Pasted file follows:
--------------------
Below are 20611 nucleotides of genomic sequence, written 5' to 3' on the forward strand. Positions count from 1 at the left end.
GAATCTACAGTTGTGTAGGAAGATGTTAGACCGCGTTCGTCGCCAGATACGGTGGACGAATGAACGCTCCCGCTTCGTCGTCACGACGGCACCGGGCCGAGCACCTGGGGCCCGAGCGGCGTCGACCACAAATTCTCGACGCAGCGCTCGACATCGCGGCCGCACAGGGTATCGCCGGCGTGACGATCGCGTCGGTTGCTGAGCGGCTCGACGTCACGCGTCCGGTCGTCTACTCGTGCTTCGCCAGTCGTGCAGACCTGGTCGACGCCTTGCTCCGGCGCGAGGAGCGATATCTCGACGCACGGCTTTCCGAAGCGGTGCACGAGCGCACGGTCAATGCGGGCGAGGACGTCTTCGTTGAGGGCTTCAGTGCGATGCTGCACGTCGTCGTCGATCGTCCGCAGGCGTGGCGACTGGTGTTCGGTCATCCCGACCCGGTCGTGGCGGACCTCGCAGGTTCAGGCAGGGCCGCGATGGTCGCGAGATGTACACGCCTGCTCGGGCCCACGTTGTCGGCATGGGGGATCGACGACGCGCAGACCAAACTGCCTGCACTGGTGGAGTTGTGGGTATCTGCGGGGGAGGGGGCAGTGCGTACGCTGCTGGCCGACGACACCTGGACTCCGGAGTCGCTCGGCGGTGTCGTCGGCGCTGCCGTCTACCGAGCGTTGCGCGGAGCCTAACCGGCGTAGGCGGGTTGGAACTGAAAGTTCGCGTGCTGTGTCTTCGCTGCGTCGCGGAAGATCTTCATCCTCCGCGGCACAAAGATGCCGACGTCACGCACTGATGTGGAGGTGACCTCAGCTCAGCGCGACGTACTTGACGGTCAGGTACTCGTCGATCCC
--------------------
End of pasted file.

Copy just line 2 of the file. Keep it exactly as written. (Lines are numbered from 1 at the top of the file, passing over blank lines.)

GAATCTACAGTTGTGTAGGAAGATGTTAGACCGCGTTCGTCGCCAGATACGGTGGACGAATGAACGCTCCCGCTTCGTCGTCACGACGGCACCGGGCCGAGCACCTGGGGCCCGAGCGGCGTCGACCACAAATTCTCGACGCAGCGCTCGACATCGCGGCCGCACAGGGTATCGCCGGCGTGACGATCGCGTCGGTTGCTGAGCGGCTCGACGTCACGCGTCCGGTCGTCTACTCGTGCTTCGCCAGTCGTGCAGACCTGGTCGACGCCTTGCTCCGGCGCGAGGAGCGATATCTCGACGCACGGCTTTCCGAAGCGGTGCACGAGCGCACGGTCAATGCGGGCGAGGACGTCTTCGTTGAGGGCTTCAGTGCGATGCTGCACGTCGTCGTCGATCGTCCGCAGGCGTGGCGACTGGTGTTCGGTCATCCCGACCCGGTCGTGGCGGACCTCGCAGGTTCAGGCAGGGCCGCGATGGTCGCGAGATGTACACGCCTGCTCGGGCCCACGTTGTCGGCATGGGGGATCGACGACGCGCAGACCAAACTGCCTGCACTGGTGGAGTTGTGGGTATCTGCGGGGGAGGGGGCAGTGCGTACGCTGCTGGCCGACGACACCTGGACTCCGGAGTCGCTCGGCGGTGTCGTCGGCGCTGCCGTCTACCGAGCGTTGCGCGGAGCCTAACCGGCGTAGGCGGGTTGGAACTGAAAGTTCGCGTGCTGTGTCTTCGCTGCGTCGCGGAAGATCTTCATCCTCCGCGGCACAAAGATGCCGACGTCACGCACTGATGTGGAGGTGACCTCAGCTCAGCGCGACGTACTTGACGGTCAGGTACTCGTCGATCCC